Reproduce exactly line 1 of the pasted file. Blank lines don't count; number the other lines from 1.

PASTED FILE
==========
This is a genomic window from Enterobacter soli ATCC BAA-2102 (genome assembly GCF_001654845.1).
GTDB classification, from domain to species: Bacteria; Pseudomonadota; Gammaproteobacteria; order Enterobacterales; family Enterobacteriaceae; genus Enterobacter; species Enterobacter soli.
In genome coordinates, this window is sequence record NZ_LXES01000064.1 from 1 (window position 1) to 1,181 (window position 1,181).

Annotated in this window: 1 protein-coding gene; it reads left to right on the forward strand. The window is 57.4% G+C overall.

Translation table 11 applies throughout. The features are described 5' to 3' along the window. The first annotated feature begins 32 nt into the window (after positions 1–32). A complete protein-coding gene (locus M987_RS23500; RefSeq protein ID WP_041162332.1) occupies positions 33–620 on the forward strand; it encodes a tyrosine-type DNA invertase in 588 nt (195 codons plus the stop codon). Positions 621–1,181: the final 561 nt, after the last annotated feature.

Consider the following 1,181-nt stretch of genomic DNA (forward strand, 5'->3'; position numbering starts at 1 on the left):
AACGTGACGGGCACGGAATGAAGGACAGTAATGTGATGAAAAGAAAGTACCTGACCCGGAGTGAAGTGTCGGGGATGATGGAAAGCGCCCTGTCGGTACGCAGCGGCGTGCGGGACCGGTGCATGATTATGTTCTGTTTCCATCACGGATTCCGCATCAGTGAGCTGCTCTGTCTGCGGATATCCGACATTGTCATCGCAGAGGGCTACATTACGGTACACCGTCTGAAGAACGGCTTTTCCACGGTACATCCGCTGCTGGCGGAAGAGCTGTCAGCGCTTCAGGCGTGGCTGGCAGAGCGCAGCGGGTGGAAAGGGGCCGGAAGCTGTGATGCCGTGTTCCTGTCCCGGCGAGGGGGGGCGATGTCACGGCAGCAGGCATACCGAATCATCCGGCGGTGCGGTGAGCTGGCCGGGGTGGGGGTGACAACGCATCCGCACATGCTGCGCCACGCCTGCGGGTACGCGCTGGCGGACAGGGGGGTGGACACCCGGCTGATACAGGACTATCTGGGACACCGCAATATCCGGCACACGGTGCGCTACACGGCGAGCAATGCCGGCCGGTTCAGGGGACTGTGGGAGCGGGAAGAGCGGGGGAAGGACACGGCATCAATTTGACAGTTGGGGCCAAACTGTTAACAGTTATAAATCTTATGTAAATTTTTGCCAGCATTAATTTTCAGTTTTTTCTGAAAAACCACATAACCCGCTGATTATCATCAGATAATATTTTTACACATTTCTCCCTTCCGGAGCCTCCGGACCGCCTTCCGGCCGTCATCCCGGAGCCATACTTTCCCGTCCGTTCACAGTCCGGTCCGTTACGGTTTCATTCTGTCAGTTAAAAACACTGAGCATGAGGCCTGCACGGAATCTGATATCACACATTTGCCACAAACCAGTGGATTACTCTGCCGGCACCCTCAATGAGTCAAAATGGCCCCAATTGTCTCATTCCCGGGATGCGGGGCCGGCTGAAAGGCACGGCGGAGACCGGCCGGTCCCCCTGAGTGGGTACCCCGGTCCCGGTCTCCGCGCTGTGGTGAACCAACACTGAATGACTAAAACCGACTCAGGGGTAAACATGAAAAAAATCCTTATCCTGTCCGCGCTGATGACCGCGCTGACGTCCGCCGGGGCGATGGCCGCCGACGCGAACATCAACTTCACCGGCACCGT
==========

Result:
This is a genomic window from Enterobacter soli ATCC BAA-2102 (genome assembly GCF_001654845.1).